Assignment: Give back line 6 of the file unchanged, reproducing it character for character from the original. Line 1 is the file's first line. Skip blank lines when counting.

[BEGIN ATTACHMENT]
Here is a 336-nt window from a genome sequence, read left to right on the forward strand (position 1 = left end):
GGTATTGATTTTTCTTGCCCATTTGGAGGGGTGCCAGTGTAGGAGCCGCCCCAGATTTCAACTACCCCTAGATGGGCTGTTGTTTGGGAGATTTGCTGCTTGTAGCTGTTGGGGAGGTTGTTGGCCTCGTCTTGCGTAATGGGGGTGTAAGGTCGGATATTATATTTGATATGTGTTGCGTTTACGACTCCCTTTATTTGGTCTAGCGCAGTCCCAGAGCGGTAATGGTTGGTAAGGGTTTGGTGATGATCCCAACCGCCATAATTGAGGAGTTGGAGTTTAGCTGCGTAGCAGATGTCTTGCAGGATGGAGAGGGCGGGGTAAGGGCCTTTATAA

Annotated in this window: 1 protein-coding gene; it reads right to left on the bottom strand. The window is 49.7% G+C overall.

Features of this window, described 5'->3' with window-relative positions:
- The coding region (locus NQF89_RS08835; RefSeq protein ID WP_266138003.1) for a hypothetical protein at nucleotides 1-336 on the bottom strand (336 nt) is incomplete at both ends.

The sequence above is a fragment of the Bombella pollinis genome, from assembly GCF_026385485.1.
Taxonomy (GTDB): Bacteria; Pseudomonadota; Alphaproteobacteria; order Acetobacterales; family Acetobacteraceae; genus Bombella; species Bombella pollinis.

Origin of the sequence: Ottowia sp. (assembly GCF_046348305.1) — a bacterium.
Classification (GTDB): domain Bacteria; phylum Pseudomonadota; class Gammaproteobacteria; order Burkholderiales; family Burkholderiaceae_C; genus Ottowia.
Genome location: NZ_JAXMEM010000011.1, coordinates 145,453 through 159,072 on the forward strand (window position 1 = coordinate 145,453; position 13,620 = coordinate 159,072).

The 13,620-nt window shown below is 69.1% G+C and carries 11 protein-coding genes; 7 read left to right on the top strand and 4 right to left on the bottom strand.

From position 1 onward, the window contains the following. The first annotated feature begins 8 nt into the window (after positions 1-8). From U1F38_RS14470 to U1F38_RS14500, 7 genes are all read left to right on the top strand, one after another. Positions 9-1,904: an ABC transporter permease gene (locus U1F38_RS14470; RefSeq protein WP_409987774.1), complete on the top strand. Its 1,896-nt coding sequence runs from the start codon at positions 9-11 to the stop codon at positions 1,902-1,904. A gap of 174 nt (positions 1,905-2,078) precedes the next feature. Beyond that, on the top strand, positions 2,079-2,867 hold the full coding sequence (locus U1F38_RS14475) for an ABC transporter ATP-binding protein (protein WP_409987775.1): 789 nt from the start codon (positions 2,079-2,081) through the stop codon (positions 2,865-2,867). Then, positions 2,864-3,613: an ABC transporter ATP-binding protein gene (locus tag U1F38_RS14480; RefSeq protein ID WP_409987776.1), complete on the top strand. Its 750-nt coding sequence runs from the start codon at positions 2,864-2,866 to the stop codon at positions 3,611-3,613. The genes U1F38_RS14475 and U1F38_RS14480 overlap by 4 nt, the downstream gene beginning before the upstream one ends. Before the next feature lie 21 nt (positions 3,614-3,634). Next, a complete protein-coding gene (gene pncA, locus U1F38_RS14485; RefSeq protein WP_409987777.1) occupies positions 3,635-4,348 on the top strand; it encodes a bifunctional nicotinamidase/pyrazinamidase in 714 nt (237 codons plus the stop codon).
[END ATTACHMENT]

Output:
The sequence above is a fragment of the Bombella pollinis genome, from assembly GCF_026385485.1.